Report from Ukraine: The Odessa International Film Festival
It’s never easy to pull off a successful film festival, but current conditions in Ukraine have made it nearly impossible. Five years ago, when organizers initiated an annual summer event in Odessa, the Ukrainian film industry was developing and the first festival rather small. But the Odessa International Film Festival grew quickly, reportedly beyond its organizers’ expectations, and began to receive the attention of the international film community, particularly in Europe. Now the Potemkin steps made immortal by Eisenstein are the site of outdoor screenings of classic films like (of course) Battleship Potemkin and the in-competition feature films have swollen by 140%, besides other events, screenings, and industry deal-making. The film industry’s infrastructure developed along with the festival; although the fest can’t be given exclusive credit for this — funding, training, and distribution networks have all played a part — OIFF does seem like a clear case of film production following cinematic culture and awareness. The festival has helped give Ukrainian filmmakers a place to gather, foster awareness of Ukrainian film, and catalyze production.
All that came to a crashing halt this year with the ouster of President Yanukovych, the subsequent political fallout, and the crisis with Russia in Crimea, just a stone’s throw across the Black Sea from Odessa. Government finances froze up, depleting the festival of its primary source of funds, and many private investors have either lost the ability or the desire to contribute during this volatile period. International organizations are attempting to help make up the difference both in cash and kind, but festival organizers have turned to Indiegogo to make up the large difference in operating expenses that will make this year’s not only a success but even just a reality.
The crowdfunding campaign represents a way in which the broader international film community, including those without deep pockets, can contribute to help make the festival happen. Whichever side of the political debate you support, we should be able to agree that the films that come out of Ukraine in the next two years will be historic just for the political milieu in which they were made.
I talked very briefly with OIFF executive producer Julia Sinkevich about the state of the festival and its specific goals with the Indiegogo campaign and this summer’s event.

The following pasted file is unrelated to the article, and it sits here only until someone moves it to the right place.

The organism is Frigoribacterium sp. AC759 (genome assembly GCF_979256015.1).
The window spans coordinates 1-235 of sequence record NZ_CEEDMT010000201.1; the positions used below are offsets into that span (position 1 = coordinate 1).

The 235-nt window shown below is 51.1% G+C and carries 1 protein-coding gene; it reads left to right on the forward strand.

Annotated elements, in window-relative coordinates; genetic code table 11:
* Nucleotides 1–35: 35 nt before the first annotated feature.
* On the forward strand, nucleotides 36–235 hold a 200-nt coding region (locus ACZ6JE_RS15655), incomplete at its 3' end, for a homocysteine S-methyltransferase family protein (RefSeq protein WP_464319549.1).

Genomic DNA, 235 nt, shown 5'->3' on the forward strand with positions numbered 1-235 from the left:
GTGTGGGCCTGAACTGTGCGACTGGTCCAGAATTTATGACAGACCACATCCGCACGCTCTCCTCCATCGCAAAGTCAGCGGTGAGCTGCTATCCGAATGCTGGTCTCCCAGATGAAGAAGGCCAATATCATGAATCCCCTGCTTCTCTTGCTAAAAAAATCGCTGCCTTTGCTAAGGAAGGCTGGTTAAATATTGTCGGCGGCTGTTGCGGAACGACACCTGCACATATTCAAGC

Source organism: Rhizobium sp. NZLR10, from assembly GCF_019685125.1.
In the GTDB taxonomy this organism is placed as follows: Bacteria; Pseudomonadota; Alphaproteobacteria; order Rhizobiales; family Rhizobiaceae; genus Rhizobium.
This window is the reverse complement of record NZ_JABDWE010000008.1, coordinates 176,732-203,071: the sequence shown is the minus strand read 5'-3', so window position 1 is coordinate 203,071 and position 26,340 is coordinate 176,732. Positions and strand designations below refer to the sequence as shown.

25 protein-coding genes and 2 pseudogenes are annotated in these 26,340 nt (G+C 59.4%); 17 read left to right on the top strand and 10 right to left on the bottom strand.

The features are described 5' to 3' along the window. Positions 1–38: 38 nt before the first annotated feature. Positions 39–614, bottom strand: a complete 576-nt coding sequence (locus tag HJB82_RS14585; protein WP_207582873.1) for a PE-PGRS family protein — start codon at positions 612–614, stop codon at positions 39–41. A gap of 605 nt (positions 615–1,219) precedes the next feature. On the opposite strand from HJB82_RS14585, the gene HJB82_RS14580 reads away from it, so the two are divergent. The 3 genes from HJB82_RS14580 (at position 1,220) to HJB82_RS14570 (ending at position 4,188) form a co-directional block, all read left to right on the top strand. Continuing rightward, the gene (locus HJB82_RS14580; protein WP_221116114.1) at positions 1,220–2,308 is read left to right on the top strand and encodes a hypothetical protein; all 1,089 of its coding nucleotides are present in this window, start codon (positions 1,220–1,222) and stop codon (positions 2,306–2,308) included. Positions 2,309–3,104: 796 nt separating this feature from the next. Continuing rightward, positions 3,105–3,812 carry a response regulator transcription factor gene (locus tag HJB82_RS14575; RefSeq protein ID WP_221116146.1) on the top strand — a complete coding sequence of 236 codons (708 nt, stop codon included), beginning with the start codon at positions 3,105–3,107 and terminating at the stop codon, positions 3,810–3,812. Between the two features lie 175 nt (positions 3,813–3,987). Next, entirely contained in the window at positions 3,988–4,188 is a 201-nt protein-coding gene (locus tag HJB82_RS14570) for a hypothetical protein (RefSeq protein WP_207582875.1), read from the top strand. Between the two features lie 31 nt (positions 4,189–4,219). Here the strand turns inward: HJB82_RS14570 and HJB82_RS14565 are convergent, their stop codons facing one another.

Filmmaker: With everything that’s going on, how would you describe the state of the Ukrainian film industry right now?
Sinkevich: For the past couple of years the Ukrainian film industry has achieved a lot. We have finally boosted the development of a new Ukrainian cinema. For instance, in 2012 when OIFF introduced the National Competition, we received only about ten applications. This last year the amount of Ukrainian film entries was up to 150. During four years the Odessa Film Festival was attended by over 300,000 viewers and 3,000 professionals from 40 countries, and over 400 movies were screened.
The works of our participants — Oleg Sentsov, Danila Kozlovsky, Jack Reynor, Volodymyr Tykhyy — attracted the attention of international producers, agents and personnel from international film festivals. The chain reaction that followed the festival is that more and more movies are being filmed in Ukraine. Now the process has been put on hold. It’s very important to continue international cooperation and to encourage young talented Ukrainian filmmakers, who are left without state support, as well as to finish projects that were started in 2013. The funding is the main concern now because of the current situation in the country.
Filmmaker: What are the specific challenges facing the Odessa International Film Festival this year?
Sinkevich: Recent political events in Ukraine have caused severe economical crisis. The new government has initiated budget cuts, and these strict measures influenced the organization of the Odessa Film Festival because it lost state funding. In addition, the majority of private sponsors had to stop cooperation with the festival. And all that happened just before the festival’s anniversary, the fifth edition, let alone the fact that it’s already hard enough to organize an international cultural event in a state of cold war with Russia.
Filmmaker: So what’s the best possible scenario for the festival this year? What do you ultimately hope to accomplish?
Sinkevich: The festival is going to take place against all odds and we will do our best to make that happen. Now our main goal is to maintain the high level of the lineup and hold the National Competition in order to support young Ukrainian cinema.
The international film community has already shown its solidarity with the festivals in Ukraine. Heads of more than 120 film festivals–including those of Cannes, Berlin, Venice and Warsaw–have signed a letter of appeal asking directors, producers, and sales agents to give films for free to all film festivals in Ukraine and support travel of the guest filmmakers.
Moreover, last month we launched a crowdfunding campaign at Indiegogo to raise money. It will be used to cover technical equipment, accommodations, venues, and other organizational expenses.